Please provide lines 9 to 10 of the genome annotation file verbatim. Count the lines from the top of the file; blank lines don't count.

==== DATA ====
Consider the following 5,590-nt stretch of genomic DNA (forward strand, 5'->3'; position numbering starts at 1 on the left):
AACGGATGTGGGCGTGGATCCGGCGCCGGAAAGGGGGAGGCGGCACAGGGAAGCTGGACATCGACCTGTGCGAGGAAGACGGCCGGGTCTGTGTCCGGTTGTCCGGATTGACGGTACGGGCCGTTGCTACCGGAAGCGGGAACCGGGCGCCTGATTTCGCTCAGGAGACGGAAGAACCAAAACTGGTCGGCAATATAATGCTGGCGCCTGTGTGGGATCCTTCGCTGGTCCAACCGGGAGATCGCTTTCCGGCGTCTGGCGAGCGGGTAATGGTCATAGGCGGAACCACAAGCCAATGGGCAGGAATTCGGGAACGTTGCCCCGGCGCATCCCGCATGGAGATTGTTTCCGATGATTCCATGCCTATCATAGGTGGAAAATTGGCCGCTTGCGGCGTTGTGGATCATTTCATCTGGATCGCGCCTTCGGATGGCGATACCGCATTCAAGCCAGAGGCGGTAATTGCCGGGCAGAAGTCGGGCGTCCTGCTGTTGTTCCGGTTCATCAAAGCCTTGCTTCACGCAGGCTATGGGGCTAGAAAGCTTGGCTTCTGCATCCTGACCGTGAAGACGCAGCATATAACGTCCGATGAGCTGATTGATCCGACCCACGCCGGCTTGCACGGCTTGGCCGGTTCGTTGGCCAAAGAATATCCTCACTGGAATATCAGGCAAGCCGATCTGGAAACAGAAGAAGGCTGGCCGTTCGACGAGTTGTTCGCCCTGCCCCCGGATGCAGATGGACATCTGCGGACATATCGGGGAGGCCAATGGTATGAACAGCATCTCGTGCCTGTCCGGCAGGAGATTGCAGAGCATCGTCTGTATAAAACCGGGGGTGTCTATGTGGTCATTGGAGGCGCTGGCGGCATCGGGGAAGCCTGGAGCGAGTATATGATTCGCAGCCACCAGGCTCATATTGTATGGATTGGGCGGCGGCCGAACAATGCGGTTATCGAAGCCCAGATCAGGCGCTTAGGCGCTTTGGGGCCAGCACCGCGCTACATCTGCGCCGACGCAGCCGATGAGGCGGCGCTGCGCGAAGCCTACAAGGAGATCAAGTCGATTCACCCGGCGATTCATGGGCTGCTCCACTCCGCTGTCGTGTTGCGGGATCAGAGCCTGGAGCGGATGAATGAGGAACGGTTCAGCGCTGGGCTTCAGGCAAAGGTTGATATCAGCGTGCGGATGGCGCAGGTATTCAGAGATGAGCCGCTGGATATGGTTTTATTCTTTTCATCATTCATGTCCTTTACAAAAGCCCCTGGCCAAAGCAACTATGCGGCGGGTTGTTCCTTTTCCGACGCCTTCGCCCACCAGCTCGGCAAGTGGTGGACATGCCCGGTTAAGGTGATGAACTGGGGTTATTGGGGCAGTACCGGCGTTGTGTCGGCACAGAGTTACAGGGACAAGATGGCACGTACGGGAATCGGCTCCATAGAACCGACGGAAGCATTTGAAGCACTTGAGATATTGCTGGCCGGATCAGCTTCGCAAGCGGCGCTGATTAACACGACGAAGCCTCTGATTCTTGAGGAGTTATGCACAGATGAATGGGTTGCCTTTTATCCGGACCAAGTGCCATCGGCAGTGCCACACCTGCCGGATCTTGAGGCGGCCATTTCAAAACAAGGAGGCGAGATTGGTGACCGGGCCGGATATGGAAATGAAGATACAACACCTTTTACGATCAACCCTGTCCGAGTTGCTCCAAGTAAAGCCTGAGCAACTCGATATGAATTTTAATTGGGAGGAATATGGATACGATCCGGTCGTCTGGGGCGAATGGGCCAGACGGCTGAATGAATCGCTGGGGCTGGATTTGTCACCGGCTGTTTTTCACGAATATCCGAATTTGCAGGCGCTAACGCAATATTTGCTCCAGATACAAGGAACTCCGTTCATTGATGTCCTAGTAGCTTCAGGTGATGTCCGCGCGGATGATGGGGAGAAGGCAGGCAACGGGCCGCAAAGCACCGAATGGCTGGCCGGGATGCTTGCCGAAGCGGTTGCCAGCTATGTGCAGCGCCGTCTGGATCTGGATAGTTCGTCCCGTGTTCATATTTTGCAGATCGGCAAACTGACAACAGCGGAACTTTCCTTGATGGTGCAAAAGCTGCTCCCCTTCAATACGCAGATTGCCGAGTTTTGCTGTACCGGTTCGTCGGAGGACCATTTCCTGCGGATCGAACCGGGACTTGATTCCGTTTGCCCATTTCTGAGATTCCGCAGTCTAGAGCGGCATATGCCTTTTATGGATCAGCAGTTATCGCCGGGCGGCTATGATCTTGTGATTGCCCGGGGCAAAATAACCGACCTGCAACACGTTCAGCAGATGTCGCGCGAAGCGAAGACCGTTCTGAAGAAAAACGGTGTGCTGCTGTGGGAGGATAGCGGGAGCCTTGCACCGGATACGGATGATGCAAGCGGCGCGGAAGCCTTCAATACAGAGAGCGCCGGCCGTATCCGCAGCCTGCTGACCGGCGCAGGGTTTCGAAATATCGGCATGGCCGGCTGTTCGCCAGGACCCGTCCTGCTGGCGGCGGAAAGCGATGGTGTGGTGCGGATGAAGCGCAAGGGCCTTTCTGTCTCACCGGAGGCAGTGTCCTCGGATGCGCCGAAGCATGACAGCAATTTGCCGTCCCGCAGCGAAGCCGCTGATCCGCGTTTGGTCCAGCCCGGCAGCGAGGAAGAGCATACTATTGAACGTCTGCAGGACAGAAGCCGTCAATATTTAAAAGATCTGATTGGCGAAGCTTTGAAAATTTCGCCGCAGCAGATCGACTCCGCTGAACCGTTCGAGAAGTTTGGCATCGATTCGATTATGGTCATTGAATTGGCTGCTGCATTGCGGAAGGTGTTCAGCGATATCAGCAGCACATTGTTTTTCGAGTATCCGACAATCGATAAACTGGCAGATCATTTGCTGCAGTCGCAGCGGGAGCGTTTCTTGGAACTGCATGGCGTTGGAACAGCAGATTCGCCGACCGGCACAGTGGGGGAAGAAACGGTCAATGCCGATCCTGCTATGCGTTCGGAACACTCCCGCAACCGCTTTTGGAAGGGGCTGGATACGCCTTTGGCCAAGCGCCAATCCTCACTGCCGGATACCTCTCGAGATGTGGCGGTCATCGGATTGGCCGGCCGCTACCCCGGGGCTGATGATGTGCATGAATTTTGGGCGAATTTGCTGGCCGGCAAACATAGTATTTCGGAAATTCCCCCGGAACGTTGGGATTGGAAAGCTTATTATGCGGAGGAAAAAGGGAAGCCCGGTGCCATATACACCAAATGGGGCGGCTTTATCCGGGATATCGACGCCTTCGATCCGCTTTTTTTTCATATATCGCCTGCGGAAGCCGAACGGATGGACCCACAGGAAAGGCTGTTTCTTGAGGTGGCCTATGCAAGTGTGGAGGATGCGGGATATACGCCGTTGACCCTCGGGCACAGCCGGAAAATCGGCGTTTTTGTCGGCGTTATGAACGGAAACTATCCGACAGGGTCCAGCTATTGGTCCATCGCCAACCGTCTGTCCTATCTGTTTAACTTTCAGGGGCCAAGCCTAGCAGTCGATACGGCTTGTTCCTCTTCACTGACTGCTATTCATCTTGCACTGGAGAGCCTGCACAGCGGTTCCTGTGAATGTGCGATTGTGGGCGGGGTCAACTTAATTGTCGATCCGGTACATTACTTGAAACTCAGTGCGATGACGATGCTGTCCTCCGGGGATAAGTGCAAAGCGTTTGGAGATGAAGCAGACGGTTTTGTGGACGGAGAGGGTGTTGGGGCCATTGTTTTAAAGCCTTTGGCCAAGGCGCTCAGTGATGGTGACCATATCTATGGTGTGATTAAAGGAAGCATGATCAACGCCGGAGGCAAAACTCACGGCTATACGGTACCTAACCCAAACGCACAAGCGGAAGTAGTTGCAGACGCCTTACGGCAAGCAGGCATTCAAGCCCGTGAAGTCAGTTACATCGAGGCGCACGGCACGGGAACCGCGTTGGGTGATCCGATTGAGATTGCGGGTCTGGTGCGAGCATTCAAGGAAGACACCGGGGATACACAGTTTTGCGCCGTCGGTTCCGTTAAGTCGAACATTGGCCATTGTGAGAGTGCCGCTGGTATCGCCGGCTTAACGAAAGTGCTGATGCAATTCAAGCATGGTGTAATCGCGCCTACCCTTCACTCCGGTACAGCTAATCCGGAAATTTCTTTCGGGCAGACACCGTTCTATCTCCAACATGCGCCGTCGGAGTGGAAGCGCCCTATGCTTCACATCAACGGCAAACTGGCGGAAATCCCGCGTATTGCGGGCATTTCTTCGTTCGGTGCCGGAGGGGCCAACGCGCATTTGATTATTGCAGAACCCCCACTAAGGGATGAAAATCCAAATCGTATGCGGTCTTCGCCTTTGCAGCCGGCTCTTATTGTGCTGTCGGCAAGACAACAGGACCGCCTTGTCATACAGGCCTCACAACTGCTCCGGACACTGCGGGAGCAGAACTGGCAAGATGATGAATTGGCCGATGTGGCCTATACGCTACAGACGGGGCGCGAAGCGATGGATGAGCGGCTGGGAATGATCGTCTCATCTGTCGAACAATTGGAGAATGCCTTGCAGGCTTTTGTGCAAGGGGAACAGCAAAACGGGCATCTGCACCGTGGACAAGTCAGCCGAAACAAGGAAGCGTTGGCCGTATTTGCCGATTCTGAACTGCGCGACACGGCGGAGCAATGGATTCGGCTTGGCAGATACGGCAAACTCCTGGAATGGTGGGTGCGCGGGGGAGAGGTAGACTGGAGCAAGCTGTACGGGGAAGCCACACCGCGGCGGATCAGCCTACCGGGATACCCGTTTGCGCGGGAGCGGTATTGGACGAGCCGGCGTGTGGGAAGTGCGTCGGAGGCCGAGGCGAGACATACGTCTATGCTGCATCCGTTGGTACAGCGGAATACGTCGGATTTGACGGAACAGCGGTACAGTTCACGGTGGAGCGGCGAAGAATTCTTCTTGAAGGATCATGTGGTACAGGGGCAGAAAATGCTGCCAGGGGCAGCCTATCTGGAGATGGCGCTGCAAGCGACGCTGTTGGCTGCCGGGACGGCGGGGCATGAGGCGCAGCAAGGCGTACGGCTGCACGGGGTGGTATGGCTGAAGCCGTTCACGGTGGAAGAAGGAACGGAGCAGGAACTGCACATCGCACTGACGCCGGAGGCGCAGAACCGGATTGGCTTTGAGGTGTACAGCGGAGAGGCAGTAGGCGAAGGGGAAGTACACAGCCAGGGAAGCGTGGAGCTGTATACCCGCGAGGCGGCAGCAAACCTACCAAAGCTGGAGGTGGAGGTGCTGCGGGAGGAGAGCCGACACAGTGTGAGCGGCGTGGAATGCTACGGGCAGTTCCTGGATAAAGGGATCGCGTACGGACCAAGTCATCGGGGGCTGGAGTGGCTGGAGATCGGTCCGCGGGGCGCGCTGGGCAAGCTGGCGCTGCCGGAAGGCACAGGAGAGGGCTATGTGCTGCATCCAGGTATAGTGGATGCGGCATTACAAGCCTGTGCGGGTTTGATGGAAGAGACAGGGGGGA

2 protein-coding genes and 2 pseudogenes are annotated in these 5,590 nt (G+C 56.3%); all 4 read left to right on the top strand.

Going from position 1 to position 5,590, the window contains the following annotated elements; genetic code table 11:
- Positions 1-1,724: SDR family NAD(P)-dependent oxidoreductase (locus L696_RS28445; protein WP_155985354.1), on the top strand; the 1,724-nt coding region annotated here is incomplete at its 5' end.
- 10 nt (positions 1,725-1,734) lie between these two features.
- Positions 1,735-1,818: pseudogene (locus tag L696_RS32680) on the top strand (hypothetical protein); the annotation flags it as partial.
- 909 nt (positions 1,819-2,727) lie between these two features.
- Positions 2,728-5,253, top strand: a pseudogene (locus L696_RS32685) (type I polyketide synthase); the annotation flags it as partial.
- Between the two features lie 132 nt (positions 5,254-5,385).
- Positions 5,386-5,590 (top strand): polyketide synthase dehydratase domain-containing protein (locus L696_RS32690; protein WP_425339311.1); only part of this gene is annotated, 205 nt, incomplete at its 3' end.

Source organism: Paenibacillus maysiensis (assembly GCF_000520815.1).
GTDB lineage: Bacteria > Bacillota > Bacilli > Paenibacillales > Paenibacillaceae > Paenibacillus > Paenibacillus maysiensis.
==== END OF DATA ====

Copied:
- Positions 2,728-5,253, top strand: a pseudogene (locus L696_RS32685) (type I polyketide synthase); the annotation flags it as partial.
- Between the two features lie 132 nt (positions 5,254-5,385).